It is a further advantage here if the support element of a headlight according to the invention has at least one seal segment, by means of which the joint between the chassis component and the headlight lens can be sealed. This seal segment can be termed a so-called cw-seal, and serves to improve the cw value of the vehicle. As such, the configuration prevents an undesired flow of air through the interior space of the chassis of the vehicle. The seal segment in this case is preferably manufactured from a soft material, particularly from a soft plastic. By way of example, the seal segment can be manufactured from EPRD—that is, an elastomer. The seal segment in this case serves to create a seal for the predefined joint between the support element in its geometric design and the chassis component.

It can likewise be advantageous if the support element, and particularly all the segments of the support element, in a headlight according to the invention, are designed as a single, particularly integral, piece. In particular, the support segment, the mounting segment, and/or the seal segment in this case are designed as a single and/or integral piece together. A design using plastic is preferred in this case for all segments, wherein different plastic components can be used for the integral design. Such a support element is preferably manufactured in a two-component injection molding process, such that it is possible to use, by way of example, a hard material for individual segments such as the support segment and the mounting segment, and a soft material for the seal segment, despite the integrated injection molded design. Such an embodiment using a single-piece, particularly integral, construction carries a cost advantage in the manufacture of the headlight.

It is likewise advantageous if the support element in a headlight according to the invention, and particularly the support segment, at least partially surrounds the support rib. In this case, the support element can be designed at least partially as a u-beam or as a c-beam, such that it is possible to realize an improved support on the support rib. In other words, the support element is a type of adapter between the chassis component and the support rib which can provide the desired buffer path. The enclosure or partial enclosure by the support element, and therefore the at least partial surrounding of the support rib, leads to a configuration wherein the support element is even more fixed in its position on the support rib, and particularly guided laterally. In particular, the configuration avoids an undesired removal, pulling, or sliding of the support element off of the support rib in this manner.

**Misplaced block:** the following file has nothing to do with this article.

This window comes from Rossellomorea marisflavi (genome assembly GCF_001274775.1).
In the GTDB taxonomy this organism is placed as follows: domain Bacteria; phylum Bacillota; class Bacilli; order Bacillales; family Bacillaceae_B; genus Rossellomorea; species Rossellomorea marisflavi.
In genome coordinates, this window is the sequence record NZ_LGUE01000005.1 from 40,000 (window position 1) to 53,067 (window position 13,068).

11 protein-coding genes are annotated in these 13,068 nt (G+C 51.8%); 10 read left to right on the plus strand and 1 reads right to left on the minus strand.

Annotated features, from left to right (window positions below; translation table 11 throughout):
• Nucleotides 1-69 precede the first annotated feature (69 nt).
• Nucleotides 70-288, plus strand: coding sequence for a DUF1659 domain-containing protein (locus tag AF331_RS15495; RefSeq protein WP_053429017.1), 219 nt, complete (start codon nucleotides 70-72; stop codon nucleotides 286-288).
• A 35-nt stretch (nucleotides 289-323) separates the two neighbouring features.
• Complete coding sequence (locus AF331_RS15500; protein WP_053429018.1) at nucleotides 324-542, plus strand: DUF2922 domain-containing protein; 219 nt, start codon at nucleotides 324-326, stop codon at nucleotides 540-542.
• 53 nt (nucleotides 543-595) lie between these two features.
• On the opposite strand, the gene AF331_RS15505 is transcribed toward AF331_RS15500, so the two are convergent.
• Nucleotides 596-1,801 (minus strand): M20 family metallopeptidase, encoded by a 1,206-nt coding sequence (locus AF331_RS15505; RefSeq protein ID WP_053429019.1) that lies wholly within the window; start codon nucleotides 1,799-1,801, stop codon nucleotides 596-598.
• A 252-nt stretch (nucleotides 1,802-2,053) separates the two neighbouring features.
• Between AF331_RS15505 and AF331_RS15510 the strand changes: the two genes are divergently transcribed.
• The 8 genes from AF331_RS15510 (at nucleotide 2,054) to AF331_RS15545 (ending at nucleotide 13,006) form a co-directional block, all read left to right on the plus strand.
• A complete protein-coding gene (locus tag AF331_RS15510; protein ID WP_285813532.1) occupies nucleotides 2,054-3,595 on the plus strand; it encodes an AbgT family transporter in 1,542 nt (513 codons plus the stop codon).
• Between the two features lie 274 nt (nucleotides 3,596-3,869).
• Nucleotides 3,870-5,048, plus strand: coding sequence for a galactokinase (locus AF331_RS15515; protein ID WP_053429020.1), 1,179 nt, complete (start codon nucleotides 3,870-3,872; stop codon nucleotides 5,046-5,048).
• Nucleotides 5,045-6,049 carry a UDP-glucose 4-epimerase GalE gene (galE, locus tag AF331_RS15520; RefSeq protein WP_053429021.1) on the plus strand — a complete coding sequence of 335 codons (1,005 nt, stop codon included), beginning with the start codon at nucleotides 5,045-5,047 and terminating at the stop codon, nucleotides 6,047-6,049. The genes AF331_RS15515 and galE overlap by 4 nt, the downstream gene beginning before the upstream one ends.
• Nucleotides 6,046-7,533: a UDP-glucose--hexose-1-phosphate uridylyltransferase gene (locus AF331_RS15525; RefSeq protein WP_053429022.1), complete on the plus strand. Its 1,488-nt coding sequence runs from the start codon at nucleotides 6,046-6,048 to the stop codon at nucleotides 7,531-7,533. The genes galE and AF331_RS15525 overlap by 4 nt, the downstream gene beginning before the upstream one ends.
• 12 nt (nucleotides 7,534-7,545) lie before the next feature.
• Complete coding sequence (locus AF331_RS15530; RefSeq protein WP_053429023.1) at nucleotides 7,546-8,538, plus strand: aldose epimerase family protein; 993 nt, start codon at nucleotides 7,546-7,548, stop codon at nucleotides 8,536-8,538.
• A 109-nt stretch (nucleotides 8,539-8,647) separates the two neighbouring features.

In the context of the present invention, it can likewise be advantageous if the support element of a headlight according to the invention has a support surface on which the chassis component can be supported, and on which the chassis component can move relative to the support element along a chassis buffer path. In other words, this is a second buffer path which can be included additionally to the buffer path of the support element. This function can also be termed a “telescope principle,” such that the two buffer paths—namely the buffer path of the support element and the chassis buffer path, complement each other, and can execute their relative movements separately or at the same time. As such, it is possible to provide a complete buffer path without affecting the construction of the support element, wherein said complete buffer path is larger than the simple buffer path of the support element, and thereby protection can be realized even from larger deformations of the chassis component and therefore larger applications of force onto the chassis component, according to the invention.

A further subject of the present invention is a support element, particularly for use in a headlight according to the invention. A support element according to the invention has at least one support segment, and a chassis component of the vehicle can be supported on said support segment. In addition, this support segment of a support element according to the invention can slide along a buffer path on the support rib relative to the support rib of a headlight. This support element can also be understood as a replacement path for a headlight according to the invention. Moreover, a support element according to the invention can also be used in already extant headlights produced according to the prior art, equipping the same with the quality according to the invention. Accordingly, a support element according to the invention has the same advantages as those which have already been thoroughly explained with respect to the headlight according to the invention.

A further subject of the present invention is also a vehicle which has at least one headlight according to the invention. Accordingly, a vehicle according to the invention has the same advantages as those which have already been thoroughly explained with respect to the headlight according to the invention.

In the following, the invention is explained in greater detail using the attached drawings. The terms “left,” “right,” “above” and “below” used below refer to an orientation of the drawn figures when the reference numbers are read normally. In the figures,

FIG. 1 shows a schematic cross-section of a first embodiment of a headlight according to the invention,

FIG. 2 shows the embodiment in FIG. 1 following a parking collision,

FIG. 3 shows an embodiment of a support element according to the invention, and

FIG. 4 shows an embodiment of a vehicle according to the invention.

FIG. 1 shows a schematic cross-section of a first embodiment of a headlight 10 according to the invention. The headlight 10 has a housing 20 and a headlight lens 30 which together enclose an interior space 40 of the headlight 10. For reasons of visual clarity, the electrical and light-emitting installations in the interior space 40 of the headlight 10 are not illustrated in FIG. 1. Moreover, a seal—which is likewise not illustrated—can be included between the headlight lens 30 and the housing 20 in order to substantially protect the interior space 20 from the penetration of fluids.